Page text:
Dear “Meules”

As exciting as a summer soap opera…! After the announcement of the sale of Claude Monet’s (1840-1926) Meules at Sotheby’s NY on 14 May, the question of a possible record was on everyone’s lips! The last haystacks painting auctioned – with similar dimensions, date and composition – fetched more than $80 million at Christie’s NY in November 2016. Monet’s absolute record dates back to the sale of the Rockefeller collection in May 2018 when his Nymphéas en fleur fetched nearly $85 million (also at Christie’s NY)… The suspense is now over: for eight long minutes on 14 May six bidders competed for the masterpiece. Harry Dalmeny finally brought the hammer down at $110.7 million. That’s more than 40 times its previous value: already sold in 1986 for $2.53 million, the work belonged to the descendants of Bertha and Potter Palmer, wealthy Chicago collectors, who acquired the Meules painting through Paul Durand-Ruel in 1891.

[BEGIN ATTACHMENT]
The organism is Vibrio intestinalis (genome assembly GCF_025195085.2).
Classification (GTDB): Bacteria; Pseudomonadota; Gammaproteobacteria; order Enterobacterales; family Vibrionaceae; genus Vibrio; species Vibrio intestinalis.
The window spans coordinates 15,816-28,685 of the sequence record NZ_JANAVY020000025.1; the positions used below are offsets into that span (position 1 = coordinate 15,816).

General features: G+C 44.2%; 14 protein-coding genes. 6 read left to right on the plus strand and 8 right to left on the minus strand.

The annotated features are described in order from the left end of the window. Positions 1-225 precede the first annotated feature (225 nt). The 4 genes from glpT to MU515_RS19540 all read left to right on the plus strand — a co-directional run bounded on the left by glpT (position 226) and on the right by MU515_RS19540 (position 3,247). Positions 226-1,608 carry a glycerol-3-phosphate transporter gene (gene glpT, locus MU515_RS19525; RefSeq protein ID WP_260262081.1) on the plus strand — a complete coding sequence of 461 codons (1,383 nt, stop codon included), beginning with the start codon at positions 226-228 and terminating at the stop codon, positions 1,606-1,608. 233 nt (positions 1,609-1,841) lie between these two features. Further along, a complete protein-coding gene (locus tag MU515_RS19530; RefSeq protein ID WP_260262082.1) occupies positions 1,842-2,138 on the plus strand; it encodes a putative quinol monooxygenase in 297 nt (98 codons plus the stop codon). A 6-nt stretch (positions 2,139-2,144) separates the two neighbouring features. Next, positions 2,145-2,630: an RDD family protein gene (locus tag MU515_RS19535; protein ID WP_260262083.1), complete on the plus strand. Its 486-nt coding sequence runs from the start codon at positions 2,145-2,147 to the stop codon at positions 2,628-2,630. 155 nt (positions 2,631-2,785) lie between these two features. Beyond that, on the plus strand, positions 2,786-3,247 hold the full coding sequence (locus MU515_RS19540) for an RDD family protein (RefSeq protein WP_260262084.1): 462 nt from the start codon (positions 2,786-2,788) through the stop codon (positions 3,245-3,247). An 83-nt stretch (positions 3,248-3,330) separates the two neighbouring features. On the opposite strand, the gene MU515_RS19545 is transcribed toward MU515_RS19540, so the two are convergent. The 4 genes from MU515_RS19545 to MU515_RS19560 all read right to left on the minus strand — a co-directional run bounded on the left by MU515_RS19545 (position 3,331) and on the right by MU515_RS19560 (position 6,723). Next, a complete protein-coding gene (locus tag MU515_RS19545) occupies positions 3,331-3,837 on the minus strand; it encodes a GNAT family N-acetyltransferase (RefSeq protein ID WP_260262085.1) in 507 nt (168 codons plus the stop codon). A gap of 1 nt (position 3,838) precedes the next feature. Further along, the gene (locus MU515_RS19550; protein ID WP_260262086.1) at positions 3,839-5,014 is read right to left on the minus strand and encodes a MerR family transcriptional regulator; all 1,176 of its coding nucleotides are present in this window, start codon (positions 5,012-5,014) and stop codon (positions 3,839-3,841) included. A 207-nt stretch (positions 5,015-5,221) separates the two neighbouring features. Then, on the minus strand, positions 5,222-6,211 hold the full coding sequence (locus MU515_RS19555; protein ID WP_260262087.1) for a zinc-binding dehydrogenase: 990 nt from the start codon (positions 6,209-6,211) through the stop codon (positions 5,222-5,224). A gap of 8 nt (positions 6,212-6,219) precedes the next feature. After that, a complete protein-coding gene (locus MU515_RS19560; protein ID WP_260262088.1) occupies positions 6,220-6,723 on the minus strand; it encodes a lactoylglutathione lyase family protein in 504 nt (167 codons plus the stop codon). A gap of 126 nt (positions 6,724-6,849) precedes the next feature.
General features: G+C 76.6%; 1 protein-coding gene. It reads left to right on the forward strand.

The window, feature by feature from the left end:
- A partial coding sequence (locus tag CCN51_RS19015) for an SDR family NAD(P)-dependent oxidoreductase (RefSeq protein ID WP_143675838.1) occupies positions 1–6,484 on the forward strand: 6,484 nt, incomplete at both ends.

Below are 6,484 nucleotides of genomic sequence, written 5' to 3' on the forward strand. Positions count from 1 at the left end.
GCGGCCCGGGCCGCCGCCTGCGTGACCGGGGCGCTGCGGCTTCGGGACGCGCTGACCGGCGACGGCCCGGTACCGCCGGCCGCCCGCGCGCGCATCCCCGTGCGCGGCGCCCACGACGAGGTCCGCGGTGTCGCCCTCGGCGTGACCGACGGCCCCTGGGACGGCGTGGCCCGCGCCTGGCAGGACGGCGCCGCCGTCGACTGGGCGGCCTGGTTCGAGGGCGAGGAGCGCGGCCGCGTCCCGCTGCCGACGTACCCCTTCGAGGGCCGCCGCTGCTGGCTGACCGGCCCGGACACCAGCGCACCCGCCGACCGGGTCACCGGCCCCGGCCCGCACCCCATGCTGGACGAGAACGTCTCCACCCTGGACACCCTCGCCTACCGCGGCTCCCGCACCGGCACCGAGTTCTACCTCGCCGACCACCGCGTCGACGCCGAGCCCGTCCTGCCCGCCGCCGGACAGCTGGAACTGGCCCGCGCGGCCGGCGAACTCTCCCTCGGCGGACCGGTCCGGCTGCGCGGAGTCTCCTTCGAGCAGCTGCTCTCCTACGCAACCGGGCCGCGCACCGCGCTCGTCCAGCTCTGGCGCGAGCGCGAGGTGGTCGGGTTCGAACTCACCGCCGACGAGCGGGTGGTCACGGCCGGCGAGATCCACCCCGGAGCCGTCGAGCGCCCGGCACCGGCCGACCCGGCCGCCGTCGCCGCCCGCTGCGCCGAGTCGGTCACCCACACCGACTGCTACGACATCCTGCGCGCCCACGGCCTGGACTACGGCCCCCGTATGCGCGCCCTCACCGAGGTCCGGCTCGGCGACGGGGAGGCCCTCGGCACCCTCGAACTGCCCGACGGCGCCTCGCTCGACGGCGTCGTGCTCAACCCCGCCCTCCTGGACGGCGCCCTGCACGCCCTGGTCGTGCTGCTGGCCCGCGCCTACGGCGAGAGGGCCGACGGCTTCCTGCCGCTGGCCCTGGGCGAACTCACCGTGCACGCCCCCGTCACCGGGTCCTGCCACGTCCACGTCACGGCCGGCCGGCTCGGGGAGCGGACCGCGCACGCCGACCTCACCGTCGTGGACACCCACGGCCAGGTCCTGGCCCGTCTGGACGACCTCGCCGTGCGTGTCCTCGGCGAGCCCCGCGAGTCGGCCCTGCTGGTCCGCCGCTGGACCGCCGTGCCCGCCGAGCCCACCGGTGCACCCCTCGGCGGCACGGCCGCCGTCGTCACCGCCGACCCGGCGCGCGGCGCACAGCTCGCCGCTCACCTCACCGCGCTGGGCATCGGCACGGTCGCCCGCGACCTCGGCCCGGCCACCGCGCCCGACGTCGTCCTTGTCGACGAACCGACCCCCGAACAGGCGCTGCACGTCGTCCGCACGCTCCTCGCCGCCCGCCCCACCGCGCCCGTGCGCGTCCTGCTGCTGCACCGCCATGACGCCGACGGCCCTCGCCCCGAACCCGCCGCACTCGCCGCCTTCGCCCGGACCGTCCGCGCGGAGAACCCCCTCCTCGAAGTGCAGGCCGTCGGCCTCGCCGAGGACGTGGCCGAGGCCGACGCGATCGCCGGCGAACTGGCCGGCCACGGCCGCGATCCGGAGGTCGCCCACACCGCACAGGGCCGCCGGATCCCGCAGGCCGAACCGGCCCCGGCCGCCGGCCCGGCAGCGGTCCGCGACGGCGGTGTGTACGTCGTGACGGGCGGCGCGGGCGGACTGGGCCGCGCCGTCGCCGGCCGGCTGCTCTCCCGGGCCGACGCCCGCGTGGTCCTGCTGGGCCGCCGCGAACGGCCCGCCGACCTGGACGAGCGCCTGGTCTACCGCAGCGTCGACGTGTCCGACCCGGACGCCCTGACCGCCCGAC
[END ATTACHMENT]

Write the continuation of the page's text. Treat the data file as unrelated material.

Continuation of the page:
Sotheby’s had already set the bar high – betting on the work’s prestigious provenance – giving the work a low estimate of $55 million (a fact that did not go unnoticed in the art press)… However, in the end, an Impressionist painting has crossed the symbolic threshold of $100 million for the first time ever. Meules also enters the Top 10 most expensive artworks ever sold publicly. The interest for the Impressionists and 19th century works is undeniable, despite the attraction for Contemporary Art and the new generation of bidders arriving on the market. Asian collectors are particularly enthusiastic and are now contribute to the stability of this section of the market.